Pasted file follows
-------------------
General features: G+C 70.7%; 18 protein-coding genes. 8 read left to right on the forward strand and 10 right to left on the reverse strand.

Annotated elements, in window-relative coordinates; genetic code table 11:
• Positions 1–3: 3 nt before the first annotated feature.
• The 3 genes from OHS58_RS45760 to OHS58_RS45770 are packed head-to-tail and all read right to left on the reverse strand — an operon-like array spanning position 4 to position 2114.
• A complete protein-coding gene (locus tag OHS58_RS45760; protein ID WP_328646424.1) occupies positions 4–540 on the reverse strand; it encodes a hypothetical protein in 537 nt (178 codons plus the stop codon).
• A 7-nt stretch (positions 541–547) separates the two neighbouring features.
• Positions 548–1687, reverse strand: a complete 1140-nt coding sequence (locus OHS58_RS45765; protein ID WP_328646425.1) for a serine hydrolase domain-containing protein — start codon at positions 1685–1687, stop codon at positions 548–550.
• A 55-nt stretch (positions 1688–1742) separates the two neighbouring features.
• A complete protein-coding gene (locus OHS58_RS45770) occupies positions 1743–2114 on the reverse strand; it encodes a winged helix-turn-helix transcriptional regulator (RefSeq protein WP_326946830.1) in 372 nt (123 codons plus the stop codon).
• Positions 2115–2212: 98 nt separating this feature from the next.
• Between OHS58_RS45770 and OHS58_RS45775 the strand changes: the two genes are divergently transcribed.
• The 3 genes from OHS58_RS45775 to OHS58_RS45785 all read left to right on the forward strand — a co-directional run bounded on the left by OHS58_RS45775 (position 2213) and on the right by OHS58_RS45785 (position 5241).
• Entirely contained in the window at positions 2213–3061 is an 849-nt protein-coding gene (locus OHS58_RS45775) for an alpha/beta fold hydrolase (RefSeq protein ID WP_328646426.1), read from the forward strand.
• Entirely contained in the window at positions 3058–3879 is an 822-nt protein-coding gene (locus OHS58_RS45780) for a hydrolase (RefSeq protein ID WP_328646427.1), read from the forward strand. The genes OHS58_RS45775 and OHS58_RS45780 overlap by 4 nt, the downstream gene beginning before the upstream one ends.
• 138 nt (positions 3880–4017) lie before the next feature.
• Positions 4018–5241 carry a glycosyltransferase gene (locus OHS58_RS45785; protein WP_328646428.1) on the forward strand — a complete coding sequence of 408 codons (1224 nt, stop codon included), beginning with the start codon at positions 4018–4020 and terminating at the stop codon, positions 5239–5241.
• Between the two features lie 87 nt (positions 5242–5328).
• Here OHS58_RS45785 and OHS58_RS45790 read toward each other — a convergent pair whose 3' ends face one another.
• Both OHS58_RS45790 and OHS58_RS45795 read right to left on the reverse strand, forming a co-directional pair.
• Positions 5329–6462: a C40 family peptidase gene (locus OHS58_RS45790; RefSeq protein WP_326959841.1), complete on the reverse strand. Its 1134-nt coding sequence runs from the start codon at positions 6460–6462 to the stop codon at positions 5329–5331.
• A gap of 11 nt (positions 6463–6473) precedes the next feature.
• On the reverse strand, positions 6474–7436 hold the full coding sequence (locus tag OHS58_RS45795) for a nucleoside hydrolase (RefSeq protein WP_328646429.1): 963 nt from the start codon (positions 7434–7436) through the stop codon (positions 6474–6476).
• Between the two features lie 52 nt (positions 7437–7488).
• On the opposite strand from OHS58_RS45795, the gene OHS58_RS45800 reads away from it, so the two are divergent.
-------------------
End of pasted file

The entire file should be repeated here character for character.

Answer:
General features: G+C 70.7%; 18 protein-coding genes. 8 read left to right on the forward strand and 10 right to left on the reverse strand.

Annotated elements, in window-relative coordinates; genetic code table 11:
• Positions 1–3: 3 nt before the first annotated feature.
• The 3 genes from OHS58_RS45760 to OHS58_RS45770 are packed head-to-tail and all read right to left on the reverse strand — an operon-like array spanning position 4 to position 2114.
• A complete protein-coding gene (locus tag OHS58_RS45760; protein ID WP_328646424.1) occupies positions 4–540 on the reverse strand; it encodes a hypothetical protein in 537 nt (178 codons plus the stop codon).
• A 7-nt stretch (positions 541–547) separates the two neighbouring features.
• Positions 548–1687, reverse strand: a complete 1140-nt coding sequence (locus OHS58_RS45765; protein ID WP_328646425.1) for a serine hydrolase domain-containing protein — start codon at positions 1685–1687, stop codon at positions 548–550.
• A 55-nt stretch (positions 1688–1742) separates the two neighbouring features.
• A complete protein-coding gene (locus OHS58_RS45770) occupies positions 1743–2114 on the reverse strand; it encodes a winged helix-turn-helix transcriptional regulator (RefSeq protein WP_326946830.1) in 372 nt (123 codons plus the stop codon).
• Positions 2115–2212: 98 nt separating this feature from the next.
• Between OHS58_RS45770 and OHS58_RS45775 the strand changes: the two genes are divergently transcribed.
• The 3 genes from OHS58_RS45775 to OHS58_RS45785 all read left to right on the forward strand — a co-directional run bounded on the left by OHS58_RS45775 (position 2213) and on the right by OHS58_RS45785 (position 5241).
• Entirely contained in the window at positions 2213–3061 is an 849-nt protein-coding gene (locus OHS58_RS45775) for an alpha/beta fold hydrolase (RefSeq protein ID WP_328646426.1), read from the forward strand.
• Entirely contained in the window at positions 3058–3879 is an 822-nt protein-coding gene (locus OHS58_RS45780) for a hydrolase (RefSeq protein ID WP_328646427.1), read from the forward strand. The genes OHS58_RS45775 and OHS58_RS45780 overlap by 4 nt, the downstream gene beginning before the upstream one ends.
• 138 nt (positions 3880–4017) lie before the next feature.
• Positions 4018–5241 carry a glycosyltransferase gene (locus OHS58_RS45785; protein WP_328646428.1) on the forward strand — a complete coding sequence of 408 codons (1224 nt, stop codon included), beginning with the start codon at positions 4018–4020 and terminating at the stop codon, positions 5239–5241.
• Between the two features lie 87 nt (positions 5242–5328).
• Here OHS58_RS45785 and OHS58_RS45790 read toward each other — a convergent pair whose 3' ends face one another.
• Both OHS58_RS45790 and OHS58_RS45795 read right to left on the reverse strand, forming a co-directional pair.
• Positions 5329–6462: a C40 family peptidase gene (locus OHS58_RS45790; RefSeq protein WP_326959841.1), complete on the reverse strand. Its 1134-nt coding sequence runs from the start codon at positions 6460–6462 to the stop codon at positions 5329–5331.
• A gap of 11 nt (positions 6463–6473) precedes the next feature.
• On the reverse strand, positions 6474–7436 hold the full coding sequence (locus tag OHS58_RS45795) for a nucleoside hydrolase (RefSeq protein WP_328646429.1): 963 nt from the start codon (positions 7434–7436) through the stop codon (positions 6474–6476).
• Between the two features lie 52 nt (positions 7437–7488).
• On the opposite strand from OHS58_RS45795, the gene OHS58_RS45800 reads away from it, so the two are divergent.